"there is a calmness in its melancholy, a beauty in its blues. These are songs that see the mystical beyond the material, abstracted folk ballads awash in memory"
**** MOJO (Sept 2016)
"an understated joy building into a magical climax of quirky brilliance… we predict it will be a contender for next year’s Scottish Album of the Year Award"
"this is a treasure trove of songs that embrace, and transcend, place and time"
**** The List
"the quartet present a rich tapestry of antiquated craft across their beautiful new album… a compelling and graceful meander"
Gold Flake Paint
Modern Studies are a chamber pop band from Glasgow-via-Yorkshire. Their quietly experimental landscape songs are played on analogue synths, cello, double bass, drums, guitars, a wine-glass orchestra and, at the creaking centre of things, a Victorian pedal harmonium.
The band came together in early 2015, when Glasgow songwriter Emily Scott recruited old pals and collaborators Pete Harvey (King Creosote, The Leg), Joe Smillie (boss of Glasgow’s The Glad Cafe) and Rob St. John.
Working throughout the year at Pumpkinfield – Pete’s rural Perthshire studio – the band shaped a set of Emily’s skeleton songs, drawing largely from the salt and spray of the sea. This communal arts-und-crafts-werk resulted in their debut LP ‘Swell to Great’ (named after a stop on the wheezing old harmonium), which will be released on Song, by Toad Records of Edinburgh, Scotland in September 2016.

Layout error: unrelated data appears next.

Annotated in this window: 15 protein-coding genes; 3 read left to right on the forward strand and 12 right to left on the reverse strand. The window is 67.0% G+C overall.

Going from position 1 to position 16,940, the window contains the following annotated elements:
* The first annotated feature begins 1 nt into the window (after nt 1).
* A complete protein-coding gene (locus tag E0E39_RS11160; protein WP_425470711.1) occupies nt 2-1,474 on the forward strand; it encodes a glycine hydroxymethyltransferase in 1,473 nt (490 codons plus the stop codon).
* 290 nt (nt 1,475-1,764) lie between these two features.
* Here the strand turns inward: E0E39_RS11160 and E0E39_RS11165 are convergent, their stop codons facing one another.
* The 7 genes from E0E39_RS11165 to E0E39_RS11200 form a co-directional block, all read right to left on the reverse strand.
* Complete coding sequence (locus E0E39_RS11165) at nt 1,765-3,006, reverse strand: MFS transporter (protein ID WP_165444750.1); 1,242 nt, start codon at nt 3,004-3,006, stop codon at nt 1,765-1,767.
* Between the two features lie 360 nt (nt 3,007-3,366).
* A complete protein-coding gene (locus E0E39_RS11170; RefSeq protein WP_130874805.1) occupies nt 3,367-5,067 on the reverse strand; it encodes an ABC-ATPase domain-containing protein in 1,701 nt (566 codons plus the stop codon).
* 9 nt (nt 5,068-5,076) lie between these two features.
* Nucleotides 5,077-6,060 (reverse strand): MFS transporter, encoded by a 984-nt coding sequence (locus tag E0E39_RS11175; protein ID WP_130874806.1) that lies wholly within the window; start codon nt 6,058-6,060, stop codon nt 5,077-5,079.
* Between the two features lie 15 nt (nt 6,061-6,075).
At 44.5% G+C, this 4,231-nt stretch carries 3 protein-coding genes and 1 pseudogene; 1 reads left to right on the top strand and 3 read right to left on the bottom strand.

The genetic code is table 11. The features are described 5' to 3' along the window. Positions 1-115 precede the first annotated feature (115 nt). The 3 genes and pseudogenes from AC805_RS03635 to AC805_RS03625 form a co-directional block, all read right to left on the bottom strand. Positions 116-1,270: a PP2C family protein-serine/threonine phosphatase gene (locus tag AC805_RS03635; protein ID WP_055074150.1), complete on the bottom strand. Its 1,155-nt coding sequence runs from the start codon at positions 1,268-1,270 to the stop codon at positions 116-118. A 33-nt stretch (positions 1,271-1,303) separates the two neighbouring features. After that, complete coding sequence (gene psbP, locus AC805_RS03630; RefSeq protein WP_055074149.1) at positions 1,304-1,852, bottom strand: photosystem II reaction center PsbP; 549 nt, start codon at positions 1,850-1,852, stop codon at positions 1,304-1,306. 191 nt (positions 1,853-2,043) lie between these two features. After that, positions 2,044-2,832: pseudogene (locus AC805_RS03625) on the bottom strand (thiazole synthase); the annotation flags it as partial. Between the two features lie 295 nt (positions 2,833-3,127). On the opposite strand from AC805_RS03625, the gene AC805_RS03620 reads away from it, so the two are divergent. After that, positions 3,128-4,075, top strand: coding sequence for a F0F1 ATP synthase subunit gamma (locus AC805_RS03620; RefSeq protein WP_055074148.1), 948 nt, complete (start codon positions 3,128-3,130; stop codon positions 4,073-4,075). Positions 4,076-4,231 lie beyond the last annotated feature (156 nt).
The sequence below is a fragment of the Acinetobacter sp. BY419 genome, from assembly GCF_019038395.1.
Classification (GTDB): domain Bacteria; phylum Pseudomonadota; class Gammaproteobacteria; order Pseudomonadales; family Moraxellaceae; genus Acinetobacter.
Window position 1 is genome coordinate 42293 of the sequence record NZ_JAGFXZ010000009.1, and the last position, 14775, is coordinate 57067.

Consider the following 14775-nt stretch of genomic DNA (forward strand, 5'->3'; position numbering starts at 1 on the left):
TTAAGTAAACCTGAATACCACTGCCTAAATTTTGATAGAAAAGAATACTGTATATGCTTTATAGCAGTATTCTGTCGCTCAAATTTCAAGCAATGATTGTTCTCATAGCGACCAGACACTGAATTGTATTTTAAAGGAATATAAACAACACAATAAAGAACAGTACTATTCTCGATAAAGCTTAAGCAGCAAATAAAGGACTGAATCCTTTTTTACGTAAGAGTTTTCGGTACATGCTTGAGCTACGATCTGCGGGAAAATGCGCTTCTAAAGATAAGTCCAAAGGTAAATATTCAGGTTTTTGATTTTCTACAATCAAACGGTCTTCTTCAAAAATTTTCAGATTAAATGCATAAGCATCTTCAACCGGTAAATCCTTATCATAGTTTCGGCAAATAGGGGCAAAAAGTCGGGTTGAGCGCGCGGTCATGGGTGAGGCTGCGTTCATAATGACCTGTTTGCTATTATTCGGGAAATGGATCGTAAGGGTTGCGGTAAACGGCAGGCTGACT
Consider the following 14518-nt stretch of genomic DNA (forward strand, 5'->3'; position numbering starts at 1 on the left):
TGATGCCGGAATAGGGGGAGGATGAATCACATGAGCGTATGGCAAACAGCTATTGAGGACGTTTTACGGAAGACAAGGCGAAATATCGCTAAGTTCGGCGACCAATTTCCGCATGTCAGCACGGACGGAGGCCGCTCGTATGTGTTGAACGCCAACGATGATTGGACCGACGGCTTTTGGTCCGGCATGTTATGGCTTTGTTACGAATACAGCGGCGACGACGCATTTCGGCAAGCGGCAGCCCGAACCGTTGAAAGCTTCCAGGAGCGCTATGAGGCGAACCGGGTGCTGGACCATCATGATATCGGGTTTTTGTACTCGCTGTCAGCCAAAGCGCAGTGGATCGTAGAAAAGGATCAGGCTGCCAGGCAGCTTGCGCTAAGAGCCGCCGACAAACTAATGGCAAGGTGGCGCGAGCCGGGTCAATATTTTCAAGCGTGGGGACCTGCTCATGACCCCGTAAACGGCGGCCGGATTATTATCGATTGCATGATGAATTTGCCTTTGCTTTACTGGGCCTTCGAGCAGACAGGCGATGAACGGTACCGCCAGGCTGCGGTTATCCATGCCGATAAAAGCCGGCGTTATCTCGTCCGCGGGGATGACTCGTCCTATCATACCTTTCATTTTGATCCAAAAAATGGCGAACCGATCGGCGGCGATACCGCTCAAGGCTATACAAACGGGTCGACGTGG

The band also began an ongoing collaboration with London-based label Earth Recordings in 2015, contributing a Shirley Collins cover ‘The Bold Fisherman’ to the ‘Shirley Inspired’ tribute LP. More releases with Earth are planned for later in the year.
Modern Studies will play a selection of UK shows and festivals throughout 2016.
A recent past, a decade ago.
A Belfast-born Victorian harmonium is entrusted to the care of Glasgow chamber-folk singer Emily Scott. It looks like it should sound: imposing and statuesque, ornately carved with wax-dripping candle holders, organ stops with enticing names and elaborate levers, yet the years have taken their toll.
The ‘mouse-proof’ treadles are mended with gaffer tape. Its breathing is choked and laboured; a ridiculous amount of pedalling is required to produce even the simplest melody. Most of the keys don’t sound; some muster but a grim rattle. Those tones which can be coaxed from within are off-key in one way or another.
And yet, they fall in love, and conspire together to bring about a skeletal cluster of musical fragments. Slowly but surely the harmonium gives up its provenance. Cigarette cards of moustachioed soldiers tucked between the keys, a Miss Havisham drape of cobwebs, a selection of foxed and edgeworn song-sheets, and a short hand-written history of a short life.
A distant past, a century ago.
A Belfast-born Victorian harmonium is entrusted to the care of Daisy Skelly, a music teacher with a sweetheart lost to the Great War, and who would succumb to typhus in her mid-twenties.
Early 2015 and the harmonium migrates to Pumpkinfield, a studio in rural Perthshire. It becomes the thing around which a constellation of people, instruments and ideas begin to orbit. Fragments become lines become songs.
released September 12, 2016
Written by Emily Scott, arranged by Emily Scott and Modern Studies, recorded and mixed by Pete Harvey and mastered by Reuben Taylor.